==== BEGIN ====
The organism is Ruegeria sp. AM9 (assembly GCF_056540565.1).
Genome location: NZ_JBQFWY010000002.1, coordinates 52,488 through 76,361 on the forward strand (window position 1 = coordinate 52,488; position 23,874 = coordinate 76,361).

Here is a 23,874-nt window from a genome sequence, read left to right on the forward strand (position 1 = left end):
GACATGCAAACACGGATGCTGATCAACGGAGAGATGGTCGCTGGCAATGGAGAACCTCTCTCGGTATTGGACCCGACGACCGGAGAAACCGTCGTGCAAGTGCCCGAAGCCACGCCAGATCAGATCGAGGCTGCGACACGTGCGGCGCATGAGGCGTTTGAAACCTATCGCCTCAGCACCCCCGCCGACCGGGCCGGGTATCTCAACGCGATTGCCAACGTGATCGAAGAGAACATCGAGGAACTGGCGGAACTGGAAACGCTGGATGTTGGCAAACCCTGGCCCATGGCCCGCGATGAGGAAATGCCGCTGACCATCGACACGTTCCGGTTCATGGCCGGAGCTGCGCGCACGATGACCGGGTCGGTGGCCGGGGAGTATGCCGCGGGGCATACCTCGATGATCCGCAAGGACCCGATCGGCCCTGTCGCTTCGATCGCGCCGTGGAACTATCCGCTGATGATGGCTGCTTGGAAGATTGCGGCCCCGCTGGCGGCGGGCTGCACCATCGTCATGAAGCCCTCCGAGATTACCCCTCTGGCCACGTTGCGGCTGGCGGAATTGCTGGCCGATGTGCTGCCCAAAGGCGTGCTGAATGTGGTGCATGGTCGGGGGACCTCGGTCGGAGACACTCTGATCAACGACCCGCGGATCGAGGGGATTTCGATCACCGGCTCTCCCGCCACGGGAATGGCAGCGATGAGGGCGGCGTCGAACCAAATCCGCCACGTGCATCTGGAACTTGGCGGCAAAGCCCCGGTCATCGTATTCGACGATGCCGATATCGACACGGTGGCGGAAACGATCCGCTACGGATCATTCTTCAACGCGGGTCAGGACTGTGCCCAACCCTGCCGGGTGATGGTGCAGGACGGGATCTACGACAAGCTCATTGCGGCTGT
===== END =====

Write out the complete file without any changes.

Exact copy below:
The organism is Ruegeria sp. AM9 (assembly GCF_056540565.1).
Genome location: NZ_JBQFWY010000002.1, coordinates 52,488 through 76,361 on the forward strand (window position 1 = coordinate 52,488; position 23,874 = coordinate 76,361).

Here is a 23,874-nt window from a genome sequence, read left to right on the forward strand (position 1 = left end):
GACATGCAAACACGGATGCTGATCAACGGAGAGATGGTCGCTGGCAATGGAGAACCTCTCTCGGTATTGGACCCGACGACCGGAGAAACCGTCGTGCAAGTGCCCGAAGCCACGCCAGATCAGATCGAGGCTGCGACACGTGCGGCGCATGAGGCGTTTGAAACCTATCGCCTCAGCACCCCCGCCGACCGGGCCGGGTATCTCAACGCGATTGCCAACGTGATCGAAGAGAACATCGAGGAACTGGCGGAACTGGAAACGCTGGATGTTGGCAAACCCTGGCCCATGGCCCGCGATGAGGAAATGCCGCTGACCATCGACACGTTCCGGTTCATGGCCGGAGCTGCGCGCACGATGACCGGGTCGGTGGCCGGGGAGTATGCCGCGGGGCATACCTCGATGATCCGCAAGGACCCGATCGGCCCTGTCGCTTCGATCGCGCCGTGGAACTATCCGCTGATGATGGCTGCTTGGAAGATTGCGGCCCCGCTGGCGGCGGGCTGCACCATCGTCATGAAGCCCTCCGAGATTACCCCTCTGGCCACGTTGCGGCTGGCGGAATTGCTGGCCGATGTGCTGCCCAAAGGCGTGCTGAATGTGGTGCATGGTCGGGGGACCTCGGTCGGAGACACTCTGATCAACGACCCGCGGATCGAGGGGATTTCGATCACCGGCTCTCCCGCCACGGGAATGGCAGCGATGAGGGCGGCGTCGAACCAAATCCGCCACGTGCATCTGGAACTTGGCGGCAAAGCCCCGGTCATCGTATTCGACGATGCCGATATCGACACGGTGGCGGAAACGATCCGCTACGGATCATTCTTCAACGCGGGTCAGGACTGTGCCCAACCCTGCCGGGTGATGGTGCAGGACGGGATCTACGACAAGCTCATTGCGGCTGT